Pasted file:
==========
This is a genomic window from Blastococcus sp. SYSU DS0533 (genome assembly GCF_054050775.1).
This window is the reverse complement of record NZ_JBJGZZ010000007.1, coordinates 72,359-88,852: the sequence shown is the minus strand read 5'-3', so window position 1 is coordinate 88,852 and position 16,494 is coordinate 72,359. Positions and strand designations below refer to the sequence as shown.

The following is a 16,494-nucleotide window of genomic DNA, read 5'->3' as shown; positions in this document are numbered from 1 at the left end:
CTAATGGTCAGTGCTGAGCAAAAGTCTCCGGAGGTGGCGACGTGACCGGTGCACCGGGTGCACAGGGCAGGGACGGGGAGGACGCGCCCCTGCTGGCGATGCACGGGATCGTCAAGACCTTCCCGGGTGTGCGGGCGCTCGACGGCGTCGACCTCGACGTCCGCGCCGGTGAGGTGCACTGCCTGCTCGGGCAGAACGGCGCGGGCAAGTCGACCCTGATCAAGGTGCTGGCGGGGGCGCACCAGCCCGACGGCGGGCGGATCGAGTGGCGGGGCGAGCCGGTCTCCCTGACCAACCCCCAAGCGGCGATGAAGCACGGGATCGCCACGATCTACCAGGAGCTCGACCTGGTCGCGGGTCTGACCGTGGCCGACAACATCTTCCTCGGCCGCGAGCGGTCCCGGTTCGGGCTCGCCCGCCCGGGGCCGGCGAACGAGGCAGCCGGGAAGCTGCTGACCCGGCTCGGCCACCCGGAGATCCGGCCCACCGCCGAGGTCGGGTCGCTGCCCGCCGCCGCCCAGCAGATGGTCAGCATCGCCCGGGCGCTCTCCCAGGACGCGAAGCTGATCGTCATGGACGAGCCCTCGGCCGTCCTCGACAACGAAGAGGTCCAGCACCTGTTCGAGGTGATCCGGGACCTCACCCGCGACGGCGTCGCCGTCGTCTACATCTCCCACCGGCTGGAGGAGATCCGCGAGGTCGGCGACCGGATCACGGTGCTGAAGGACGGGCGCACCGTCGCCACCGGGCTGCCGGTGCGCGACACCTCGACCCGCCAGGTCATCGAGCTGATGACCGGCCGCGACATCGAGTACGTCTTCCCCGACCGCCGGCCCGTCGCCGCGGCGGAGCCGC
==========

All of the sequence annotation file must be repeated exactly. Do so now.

This is a genomic window from Blastococcus sp. SYSU DS0533 (genome assembly GCF_054050775.1).
This window is the reverse complement of record NZ_JBJGZZ010000007.1, coordinates 72,359-88,852: the sequence shown is the minus strand read 5'-3', so window position 1 is coordinate 88,852 and position 16,494 is coordinate 72,359. Positions and strand designations below refer to the sequence as shown.

The following is a 16,494-nucleotide window of genomic DNA, read 5'->3' as shown; positions in this document are numbered from 1 at the left end:
CTAATGGTCAGTGCTGAGCAAAAGTCTCCGGAGGTGGCGACGTGACCGGTGCACCGGGTGCACAGGGCAGGGACGGGGAGGACGCGCCCCTGCTGGCGATGCACGGGATCGTCAAGACCTTCCCGGGTGTGCGGGCGCTCGACGGCGTCGACCTCGACGTCCGCGCCGGTGAGGTGCACTGCCTGCTCGGGCAGAACGGCGCGGGCAAGTCGACCCTGATCAAGGTGCTGGCGGGGGCGCACCAGCCCGACGGCGGGCGGATCGAGTGGCGGGGCGAGCCGGTCTCCCTGACCAACCCCCAAGCGGCGATGAAGCACGGGATCGCCACGATCTACCAGGAGCTCGACCTGGTCGCGGGTCTGACCGTGGCCGACAACATCTTCCTCGGCCGCGAGCGGTCCCGGTTCGGGCTCGCCCGCCCGGGGCCGGCGAACGAGGCAGCCGGGAAGCTGCTGACCCGGCTCGGCCACCCGGAGATCCGGCCCACCGCCGAGGTCGGGTCGCTGCCCGCCGCCGCCCAGCAGATGGTCAGCATCGCCCGGGCGCTCTCCCAGGACGCGAAGCTGATCGTCATGGACGAGCCCTCGGCCGTCCTCGACAACGAAGAGGTCCAGCACCTGTTCGAGGTGATCCGGGACCTCACCCGCGACGGCGTCGCCGTCGTCTACATCTCCCACCGGCTGGAGGAGATCCGCGAGGTCGGCGACCGGATCACGGTGCTGAAGGACGGGCGCACCGTCGCCACCGGGCTGCCGGTGCGCGACACCTCGACCCGCCAGGTCATCGAGCTGATGACCGGCCGCGACATCGAGTACGTCTTCCCCGACCGCCGGCCCGTCGCCGCGGCGGAGCCGC